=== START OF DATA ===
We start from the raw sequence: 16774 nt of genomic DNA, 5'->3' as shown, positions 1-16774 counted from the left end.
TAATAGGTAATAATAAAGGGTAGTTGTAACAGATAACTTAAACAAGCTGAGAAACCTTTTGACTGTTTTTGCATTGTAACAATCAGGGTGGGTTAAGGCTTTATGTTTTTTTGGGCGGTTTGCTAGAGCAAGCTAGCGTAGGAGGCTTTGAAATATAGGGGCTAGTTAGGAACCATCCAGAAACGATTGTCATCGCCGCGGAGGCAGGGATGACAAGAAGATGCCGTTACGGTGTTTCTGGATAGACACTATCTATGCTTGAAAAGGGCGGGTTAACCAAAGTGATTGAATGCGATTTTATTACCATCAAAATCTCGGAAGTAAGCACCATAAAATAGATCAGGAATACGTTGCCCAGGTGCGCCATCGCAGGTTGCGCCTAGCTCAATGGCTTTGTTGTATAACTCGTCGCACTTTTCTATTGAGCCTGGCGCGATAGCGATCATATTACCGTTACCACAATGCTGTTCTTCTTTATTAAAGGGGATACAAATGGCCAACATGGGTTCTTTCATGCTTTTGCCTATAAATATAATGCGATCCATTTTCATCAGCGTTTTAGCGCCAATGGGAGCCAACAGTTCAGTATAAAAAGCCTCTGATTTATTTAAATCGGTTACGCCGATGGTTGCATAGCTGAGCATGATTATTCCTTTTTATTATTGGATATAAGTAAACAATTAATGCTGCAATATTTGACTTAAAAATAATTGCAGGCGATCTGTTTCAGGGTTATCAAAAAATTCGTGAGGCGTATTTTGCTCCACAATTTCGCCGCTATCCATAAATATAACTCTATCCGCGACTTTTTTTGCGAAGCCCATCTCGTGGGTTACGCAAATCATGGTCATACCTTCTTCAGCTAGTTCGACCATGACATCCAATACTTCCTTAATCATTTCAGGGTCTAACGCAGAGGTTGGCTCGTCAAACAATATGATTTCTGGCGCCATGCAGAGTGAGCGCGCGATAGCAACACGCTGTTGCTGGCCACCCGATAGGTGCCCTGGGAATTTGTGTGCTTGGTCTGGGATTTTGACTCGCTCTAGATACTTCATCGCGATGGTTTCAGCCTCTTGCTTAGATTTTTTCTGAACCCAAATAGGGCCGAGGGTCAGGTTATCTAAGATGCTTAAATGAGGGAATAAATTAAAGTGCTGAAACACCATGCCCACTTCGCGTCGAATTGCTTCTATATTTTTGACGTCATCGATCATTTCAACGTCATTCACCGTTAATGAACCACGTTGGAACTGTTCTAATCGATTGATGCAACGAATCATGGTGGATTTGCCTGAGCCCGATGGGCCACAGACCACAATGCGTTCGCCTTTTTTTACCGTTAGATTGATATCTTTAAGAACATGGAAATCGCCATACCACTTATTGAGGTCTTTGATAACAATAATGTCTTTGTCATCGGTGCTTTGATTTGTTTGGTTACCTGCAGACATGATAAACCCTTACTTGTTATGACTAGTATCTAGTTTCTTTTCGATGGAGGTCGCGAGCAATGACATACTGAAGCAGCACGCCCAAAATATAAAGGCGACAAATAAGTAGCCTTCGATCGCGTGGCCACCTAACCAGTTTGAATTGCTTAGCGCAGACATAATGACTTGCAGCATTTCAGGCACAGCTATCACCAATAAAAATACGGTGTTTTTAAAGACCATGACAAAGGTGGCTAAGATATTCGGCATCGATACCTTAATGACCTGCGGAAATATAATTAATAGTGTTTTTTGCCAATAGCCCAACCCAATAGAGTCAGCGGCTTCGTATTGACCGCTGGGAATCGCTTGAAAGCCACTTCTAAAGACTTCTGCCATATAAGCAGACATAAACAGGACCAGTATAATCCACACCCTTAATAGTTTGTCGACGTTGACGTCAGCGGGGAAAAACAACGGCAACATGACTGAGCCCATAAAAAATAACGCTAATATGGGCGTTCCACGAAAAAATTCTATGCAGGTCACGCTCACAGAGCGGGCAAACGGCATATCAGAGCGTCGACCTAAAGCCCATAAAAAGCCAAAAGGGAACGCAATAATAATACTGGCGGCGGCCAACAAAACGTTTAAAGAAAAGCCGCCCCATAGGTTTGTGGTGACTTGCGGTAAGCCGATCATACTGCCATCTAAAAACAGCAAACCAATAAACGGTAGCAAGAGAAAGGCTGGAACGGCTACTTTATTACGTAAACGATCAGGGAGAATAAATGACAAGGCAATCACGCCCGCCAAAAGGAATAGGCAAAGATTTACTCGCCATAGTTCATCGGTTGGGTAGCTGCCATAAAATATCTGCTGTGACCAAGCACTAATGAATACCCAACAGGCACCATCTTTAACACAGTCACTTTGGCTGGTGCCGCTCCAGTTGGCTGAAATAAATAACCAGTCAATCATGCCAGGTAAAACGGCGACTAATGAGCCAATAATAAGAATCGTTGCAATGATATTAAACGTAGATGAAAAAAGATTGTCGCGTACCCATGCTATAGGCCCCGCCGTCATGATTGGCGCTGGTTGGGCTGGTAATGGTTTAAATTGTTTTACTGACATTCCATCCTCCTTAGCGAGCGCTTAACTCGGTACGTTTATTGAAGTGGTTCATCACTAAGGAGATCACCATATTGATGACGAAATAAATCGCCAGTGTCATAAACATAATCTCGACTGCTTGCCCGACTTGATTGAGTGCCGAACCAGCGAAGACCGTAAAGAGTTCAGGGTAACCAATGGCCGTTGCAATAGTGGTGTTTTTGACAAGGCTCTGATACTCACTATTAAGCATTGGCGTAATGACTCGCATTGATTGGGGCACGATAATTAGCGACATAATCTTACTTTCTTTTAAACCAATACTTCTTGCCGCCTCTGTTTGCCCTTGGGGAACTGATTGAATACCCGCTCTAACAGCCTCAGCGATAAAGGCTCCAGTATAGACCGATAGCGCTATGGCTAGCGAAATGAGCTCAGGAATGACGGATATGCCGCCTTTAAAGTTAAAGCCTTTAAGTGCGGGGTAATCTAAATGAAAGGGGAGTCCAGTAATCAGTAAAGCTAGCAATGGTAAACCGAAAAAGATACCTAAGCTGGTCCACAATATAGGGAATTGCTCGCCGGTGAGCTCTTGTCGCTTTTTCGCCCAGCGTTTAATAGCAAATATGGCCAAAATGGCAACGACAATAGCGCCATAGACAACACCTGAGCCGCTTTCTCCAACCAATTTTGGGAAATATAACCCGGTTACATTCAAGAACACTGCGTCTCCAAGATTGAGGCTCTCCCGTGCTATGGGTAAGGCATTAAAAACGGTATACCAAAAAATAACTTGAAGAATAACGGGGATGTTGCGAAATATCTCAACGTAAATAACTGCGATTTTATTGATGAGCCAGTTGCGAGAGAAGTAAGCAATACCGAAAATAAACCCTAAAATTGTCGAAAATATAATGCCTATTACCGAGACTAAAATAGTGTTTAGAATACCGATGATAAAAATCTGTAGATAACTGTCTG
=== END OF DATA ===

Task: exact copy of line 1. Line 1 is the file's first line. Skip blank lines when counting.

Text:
We start from the raw sequence: 16774 nt of genomic DNA, 5'->3' as shown, positions 1-16774 counted from the left end.